I asked Iles how the contribution from Dorney came out.
It all stemmed from Big Finish Day which I attended in Autumn of this year. I was so chuffed to meet one of my writing heroes and I gave him one of my “London 1965” prints as a gift. We discussed that his first Ian and Barbara audio, The Rocketmen, was my introduction to these characters and I’ve been falling in love with them ever since. I decided to bite the bullet a week or so later and ask if he would be interested to do an intro for the fanzine, and he was honoured to do so! I can’t wait for you all to read it. I might have cried whilst doing my weekly shop when I read it.
Stories in the End
The main bulk of Mild Curiosities is a selection of short stories written especially for the fanzine. Iles accepted submissions earlier in the year and selected some of the strongest stories to make up the release.
The book is divided up into four chapters, totalling thirteen stories, about each stage of Ian and Barbara’s life. From their first encounters as teachers at Coal Hill School in Touch the Stars by Kara Dennison. Through their time travelling with the First Doctor, Susan and later Vicki, culminating in a poem contribute by Beth Axford of The Time Ladies blog. The immediate aftermath of their return to Earth is detailed in the third chapter, kicking off with a story originally written for a 1995 fanfiction magazine, Homecoming, by best-selling author Adam Christopher. The fourth and final chapter features stories from the couple’s new life, including the appearance of Johnny Chess – Ian and Barbara’s rock-star son who appears in several spin-off novels.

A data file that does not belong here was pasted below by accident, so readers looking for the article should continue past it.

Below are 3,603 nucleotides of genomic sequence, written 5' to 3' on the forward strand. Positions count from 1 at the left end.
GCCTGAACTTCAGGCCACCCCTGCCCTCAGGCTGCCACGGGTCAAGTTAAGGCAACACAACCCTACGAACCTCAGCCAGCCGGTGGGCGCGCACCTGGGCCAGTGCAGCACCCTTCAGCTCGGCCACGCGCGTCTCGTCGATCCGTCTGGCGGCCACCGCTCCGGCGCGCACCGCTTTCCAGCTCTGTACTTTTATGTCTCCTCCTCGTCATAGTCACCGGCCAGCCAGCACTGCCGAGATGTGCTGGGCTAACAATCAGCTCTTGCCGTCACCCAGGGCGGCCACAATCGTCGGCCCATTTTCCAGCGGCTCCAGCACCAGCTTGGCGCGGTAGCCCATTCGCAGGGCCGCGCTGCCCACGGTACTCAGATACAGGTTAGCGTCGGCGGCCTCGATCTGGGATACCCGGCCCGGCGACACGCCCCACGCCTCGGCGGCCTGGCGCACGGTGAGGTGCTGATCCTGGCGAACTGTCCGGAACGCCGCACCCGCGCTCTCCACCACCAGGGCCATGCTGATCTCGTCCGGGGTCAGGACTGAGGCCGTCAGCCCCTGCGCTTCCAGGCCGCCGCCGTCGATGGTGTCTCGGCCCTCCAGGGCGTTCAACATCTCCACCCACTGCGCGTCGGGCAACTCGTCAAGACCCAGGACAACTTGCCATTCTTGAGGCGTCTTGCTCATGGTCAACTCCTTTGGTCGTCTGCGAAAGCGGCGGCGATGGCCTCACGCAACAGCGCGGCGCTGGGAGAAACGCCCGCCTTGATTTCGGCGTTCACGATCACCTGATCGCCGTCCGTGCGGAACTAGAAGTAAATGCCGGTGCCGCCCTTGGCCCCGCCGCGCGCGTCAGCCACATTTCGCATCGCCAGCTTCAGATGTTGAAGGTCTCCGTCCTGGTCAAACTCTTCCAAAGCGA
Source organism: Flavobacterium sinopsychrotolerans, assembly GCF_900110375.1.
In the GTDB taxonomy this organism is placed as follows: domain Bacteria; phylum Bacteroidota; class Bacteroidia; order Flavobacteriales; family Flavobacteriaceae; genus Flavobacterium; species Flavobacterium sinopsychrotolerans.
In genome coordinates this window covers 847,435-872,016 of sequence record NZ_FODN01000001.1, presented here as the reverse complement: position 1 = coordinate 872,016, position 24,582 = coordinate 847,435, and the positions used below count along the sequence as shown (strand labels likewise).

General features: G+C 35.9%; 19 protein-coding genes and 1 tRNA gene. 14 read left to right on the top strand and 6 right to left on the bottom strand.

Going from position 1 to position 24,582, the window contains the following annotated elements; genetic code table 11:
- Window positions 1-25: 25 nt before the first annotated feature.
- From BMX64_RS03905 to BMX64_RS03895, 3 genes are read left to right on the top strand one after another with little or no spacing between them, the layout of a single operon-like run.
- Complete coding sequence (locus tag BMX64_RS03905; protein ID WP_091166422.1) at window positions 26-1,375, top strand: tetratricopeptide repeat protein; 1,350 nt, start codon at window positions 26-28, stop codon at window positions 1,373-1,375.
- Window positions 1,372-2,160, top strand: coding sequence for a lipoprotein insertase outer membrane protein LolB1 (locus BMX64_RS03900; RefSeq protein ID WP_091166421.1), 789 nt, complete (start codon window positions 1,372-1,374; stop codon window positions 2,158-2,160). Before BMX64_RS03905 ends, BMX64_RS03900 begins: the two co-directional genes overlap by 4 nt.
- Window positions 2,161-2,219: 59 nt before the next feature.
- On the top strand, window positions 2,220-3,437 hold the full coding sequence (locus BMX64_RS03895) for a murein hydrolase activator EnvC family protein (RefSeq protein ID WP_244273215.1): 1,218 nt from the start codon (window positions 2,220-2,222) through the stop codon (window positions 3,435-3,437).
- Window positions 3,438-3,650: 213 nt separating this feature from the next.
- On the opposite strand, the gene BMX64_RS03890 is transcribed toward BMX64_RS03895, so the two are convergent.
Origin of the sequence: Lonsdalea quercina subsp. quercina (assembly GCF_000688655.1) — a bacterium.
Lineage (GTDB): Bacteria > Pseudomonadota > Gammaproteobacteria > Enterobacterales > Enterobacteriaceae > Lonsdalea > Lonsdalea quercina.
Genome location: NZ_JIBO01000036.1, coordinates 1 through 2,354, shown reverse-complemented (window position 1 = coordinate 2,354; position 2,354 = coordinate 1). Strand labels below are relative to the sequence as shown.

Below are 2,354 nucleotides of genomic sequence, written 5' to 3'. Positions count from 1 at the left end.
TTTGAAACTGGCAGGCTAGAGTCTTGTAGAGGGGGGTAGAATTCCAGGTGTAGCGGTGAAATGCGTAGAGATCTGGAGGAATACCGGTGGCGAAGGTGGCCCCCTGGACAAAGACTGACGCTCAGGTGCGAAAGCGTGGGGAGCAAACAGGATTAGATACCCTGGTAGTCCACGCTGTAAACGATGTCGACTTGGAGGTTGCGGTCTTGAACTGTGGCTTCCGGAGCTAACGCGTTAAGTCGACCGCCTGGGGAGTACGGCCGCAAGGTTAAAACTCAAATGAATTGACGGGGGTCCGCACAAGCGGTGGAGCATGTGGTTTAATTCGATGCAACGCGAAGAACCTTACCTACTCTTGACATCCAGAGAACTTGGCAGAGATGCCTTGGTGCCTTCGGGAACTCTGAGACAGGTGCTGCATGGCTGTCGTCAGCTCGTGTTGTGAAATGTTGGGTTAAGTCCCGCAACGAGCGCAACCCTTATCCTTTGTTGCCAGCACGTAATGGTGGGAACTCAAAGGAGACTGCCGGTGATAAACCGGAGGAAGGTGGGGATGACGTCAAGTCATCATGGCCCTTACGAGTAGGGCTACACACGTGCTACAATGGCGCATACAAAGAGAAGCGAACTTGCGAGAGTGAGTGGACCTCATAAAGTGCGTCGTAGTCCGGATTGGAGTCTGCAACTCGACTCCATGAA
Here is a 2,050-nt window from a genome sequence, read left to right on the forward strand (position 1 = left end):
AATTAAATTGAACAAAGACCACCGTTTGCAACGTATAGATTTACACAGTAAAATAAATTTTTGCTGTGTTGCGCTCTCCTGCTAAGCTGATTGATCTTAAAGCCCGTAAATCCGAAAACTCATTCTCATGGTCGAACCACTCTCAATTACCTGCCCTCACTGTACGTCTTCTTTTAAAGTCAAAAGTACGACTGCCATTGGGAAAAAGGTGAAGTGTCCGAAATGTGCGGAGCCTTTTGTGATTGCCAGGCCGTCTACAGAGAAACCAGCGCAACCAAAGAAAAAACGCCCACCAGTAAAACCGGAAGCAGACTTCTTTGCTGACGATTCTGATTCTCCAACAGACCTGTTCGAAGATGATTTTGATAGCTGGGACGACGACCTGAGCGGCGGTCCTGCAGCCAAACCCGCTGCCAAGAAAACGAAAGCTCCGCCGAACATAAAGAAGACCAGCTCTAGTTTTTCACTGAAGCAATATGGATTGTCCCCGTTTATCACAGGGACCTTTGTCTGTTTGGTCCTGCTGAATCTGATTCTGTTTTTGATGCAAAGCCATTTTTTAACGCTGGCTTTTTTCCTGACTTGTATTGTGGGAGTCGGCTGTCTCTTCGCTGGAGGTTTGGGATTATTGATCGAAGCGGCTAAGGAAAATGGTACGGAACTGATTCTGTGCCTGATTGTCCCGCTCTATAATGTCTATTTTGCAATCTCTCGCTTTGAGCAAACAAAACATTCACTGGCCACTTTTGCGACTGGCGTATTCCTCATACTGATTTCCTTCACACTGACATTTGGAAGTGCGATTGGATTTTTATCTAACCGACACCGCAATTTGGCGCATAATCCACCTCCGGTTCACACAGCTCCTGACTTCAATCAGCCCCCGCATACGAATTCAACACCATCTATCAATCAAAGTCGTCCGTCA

When asked about picking from submissions, Iles told me:
It’s always difficult. We had lots of fans of the show come forward and some wonderful writing, art and ideas, but rejecting is always hard but sometimes it’s obvious if a story fits with the vision you have. Stories with an emotional core was what I was looking for and I’m really proud of what we picked. They all bring something different to Ian and Barbara’s journey from poetry, to full fledged adventures. What I found really fun and inspiring was the range of experience too. Some of these writers haven’t shared their work before, whilst others have written professionally for years, and yet the writing is still wonderful and strong. I couldn’t be prouder of everyone who contributed!
Interspersed between the stories is artwork contributed by an equally-eclectic selection of illustrators. Several pieces were created by Iles herself, but the roster includes Paul Magrs – prolific Doctor Who novel and audio writer. Not to mention Raine Szramski, who contributed artwork to The Women Who Lived book earlier in the year from Christel Dee and Simon Guerrier.